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Seabrook Wildlife: Piebald Deer

Posted 09/02/2021


Piebald Deer on Seabrook Island

Have you ever seen a deer with white spots on Seabrook Island, SC? It may not look like Bambi, and you probably rubbed your eyes a bit wondering if you needed to grab your glasses for a better view. 

If so, you’ve actually laid eyes on a rare Piebald deer, which accounts for less than 2% of the entire deer population! Lucky for us, this animal loves to explore our island regularly. 

Scientific name: Odocoileus virginianus

About the Species

What is Piebaldism?

Also known as the Calico deer, this beautiful animal has what’s called piebaldism — a rare genetic condition caused by the absence of pigmentation in the skin. Because of this condition, these deer can be referred to as bald or mixed up. 

Piebaldism results in unpigmented patches on a pigmented background (think the classic black and white cow print). The word piebald comes from pie, an old word for magpie, and bald, which previously meant spotted with white. If you’ve ever seen an American Paint Horse, a bald eagle, or a beagle, you’ve seen piebald coloring before.

Piebaldism vs Albinism

Though they’re often mistaken for partially Albino deer, the Piebald deer’s distinct hide comes from a separate recessive gene, which both parents must carry for the possibility of a piebald fawn. While Albino deer are often categorized by pink-tinged hooves, eyes, and noses, Piebald deer possess brown eyes and noses with black hooves.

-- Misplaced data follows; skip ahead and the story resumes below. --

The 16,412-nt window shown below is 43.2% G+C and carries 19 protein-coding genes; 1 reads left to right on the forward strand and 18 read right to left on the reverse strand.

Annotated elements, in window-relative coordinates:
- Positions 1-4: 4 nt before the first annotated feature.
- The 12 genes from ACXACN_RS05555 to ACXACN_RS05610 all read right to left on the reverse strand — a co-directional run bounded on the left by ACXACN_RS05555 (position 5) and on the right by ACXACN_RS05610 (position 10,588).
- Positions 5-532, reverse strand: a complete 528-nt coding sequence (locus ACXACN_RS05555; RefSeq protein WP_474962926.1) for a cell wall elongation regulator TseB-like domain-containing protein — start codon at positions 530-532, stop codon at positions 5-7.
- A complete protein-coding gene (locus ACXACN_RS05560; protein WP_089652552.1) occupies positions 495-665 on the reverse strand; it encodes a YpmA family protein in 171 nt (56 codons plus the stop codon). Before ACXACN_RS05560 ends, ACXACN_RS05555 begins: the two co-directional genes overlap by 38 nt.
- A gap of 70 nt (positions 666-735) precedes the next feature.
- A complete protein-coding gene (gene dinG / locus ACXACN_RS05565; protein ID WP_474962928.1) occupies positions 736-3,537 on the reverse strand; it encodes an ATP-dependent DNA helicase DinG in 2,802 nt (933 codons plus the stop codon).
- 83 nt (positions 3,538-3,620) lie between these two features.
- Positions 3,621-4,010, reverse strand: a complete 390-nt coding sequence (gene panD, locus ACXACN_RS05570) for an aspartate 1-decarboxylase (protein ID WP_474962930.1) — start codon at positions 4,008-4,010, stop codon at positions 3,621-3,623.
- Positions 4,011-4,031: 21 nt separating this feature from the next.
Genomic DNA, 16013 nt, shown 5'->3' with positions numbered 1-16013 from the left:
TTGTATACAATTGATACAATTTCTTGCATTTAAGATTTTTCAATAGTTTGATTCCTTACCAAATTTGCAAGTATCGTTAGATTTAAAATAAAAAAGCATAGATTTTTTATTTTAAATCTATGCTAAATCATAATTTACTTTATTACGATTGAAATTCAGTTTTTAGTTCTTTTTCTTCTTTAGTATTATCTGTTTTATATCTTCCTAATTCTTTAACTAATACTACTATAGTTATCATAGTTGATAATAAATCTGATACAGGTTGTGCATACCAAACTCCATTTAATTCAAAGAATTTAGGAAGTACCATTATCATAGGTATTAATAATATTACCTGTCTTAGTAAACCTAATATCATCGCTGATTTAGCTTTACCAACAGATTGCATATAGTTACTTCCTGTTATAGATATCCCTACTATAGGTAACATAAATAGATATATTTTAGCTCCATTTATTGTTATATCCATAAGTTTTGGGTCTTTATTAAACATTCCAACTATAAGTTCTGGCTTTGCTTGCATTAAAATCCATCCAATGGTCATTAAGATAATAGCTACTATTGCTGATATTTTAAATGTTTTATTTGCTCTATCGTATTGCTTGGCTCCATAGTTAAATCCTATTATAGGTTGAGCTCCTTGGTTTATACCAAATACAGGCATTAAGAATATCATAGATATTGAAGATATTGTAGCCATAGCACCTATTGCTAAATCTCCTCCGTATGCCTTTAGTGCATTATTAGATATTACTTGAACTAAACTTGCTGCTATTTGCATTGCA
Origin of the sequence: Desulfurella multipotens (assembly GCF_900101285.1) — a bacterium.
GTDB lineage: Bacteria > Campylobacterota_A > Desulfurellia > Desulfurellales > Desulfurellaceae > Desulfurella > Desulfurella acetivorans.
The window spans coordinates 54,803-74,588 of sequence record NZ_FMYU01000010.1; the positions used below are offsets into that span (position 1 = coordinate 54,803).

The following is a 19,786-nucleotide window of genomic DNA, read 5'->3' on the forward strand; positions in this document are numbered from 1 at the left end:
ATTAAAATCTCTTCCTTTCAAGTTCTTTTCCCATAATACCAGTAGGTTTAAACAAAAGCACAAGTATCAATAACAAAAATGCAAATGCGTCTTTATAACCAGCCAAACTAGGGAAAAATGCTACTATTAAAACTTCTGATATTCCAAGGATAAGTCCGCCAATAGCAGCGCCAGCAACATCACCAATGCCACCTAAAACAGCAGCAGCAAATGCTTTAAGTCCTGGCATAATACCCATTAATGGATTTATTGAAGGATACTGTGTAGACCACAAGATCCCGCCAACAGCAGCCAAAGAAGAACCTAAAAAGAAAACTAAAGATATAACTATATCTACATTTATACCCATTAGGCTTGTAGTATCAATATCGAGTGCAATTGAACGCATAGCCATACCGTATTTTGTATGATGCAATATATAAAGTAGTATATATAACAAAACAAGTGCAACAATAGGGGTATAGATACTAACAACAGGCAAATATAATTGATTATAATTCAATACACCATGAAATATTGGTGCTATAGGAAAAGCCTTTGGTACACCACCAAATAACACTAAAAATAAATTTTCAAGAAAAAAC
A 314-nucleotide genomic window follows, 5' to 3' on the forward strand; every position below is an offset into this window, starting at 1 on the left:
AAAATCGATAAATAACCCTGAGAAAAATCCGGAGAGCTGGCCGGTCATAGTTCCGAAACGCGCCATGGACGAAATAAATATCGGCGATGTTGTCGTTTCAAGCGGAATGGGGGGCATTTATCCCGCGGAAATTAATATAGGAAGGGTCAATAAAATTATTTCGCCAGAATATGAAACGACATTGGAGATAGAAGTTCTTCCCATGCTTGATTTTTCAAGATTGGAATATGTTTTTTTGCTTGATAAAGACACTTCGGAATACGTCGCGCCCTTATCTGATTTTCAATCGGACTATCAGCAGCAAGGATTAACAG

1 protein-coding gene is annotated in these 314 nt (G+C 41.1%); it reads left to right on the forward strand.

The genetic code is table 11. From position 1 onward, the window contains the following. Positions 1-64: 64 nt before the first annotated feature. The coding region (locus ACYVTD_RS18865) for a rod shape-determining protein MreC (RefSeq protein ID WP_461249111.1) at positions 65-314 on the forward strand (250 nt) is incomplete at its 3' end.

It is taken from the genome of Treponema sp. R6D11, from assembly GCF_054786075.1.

The gene that causes piebaldism also causes a variety of physical side effects that can hinder the animal’s quality of life, such as arched spines, and shorter, crooked legs. These side effects can range from mild to severe, and in some cases, the deer are unable to survive. 

Piebald Deer Population on Seabrook Island

Piebald deer are most frequently spotted peeking out of the trees, prancing around the golf course, or strolling through our nature trails. Seabrook Island’s beautiful golf courses have been named the Top Green (& Eco-Friendly) Golf Course in Charleston, SC by the Audubon Cooperative Sanctuary, so it isn’t uncommon to discover a few furry friends enjoying the course while you play the day away!

Because we are a wildlife-friendly community, it’s important to learn the basics of wildlife safety here on Seabrook Island, SC. Many animals, including the Piebald deer, make themselves at home on Seabrook due to the emphasis that we place on maintaining the natural environment

Wildlife Safety on Seabrook

In their natural habitats, Piebald deer can be found in a wide variety of environments. They love both hidden forests and open plains — so it’s no wonder they love visiting us! 

Appreciation for the wildlife on Seabrook is one of our core values, and we strive to do so from a distance to keep ourselves and our furry friends safe. We’ve compiled a list of  Seabrook Island’s Beach Rules to ensure that we are safely enjoying the presence of animals on our beaches.  

To continue to protect our certified sustainable community, keep these wildlife guidelines in mind:

  •  Give the wildlife space. Frequent human presence can disturb our wild animals, even when they’re accustomed to the island. Give them space so that they don’t feel threatened – if they move or run away from you, you may be too close.
  • Use artificial light sparingly. Try to avoid flash photography to ensure the safety of our animals here on Seabrook. This can hinder animals’ vision if encountered within close proximity. 
  • Follow our dog restriction rules. Seabrook Island Beach has restricted, limited, and general areas for dogs. Check out the details here.
  • Keep it clean! Never leave trash behind. Clean up after yourself, your pets, and leave everything exactly how you found it.

Have you seen any wildlife on Seabrook Island?

If you spot any, including the magnificent Piebald deer, be sure to take a photo and share it with us using our Wildlife Sighting Form!


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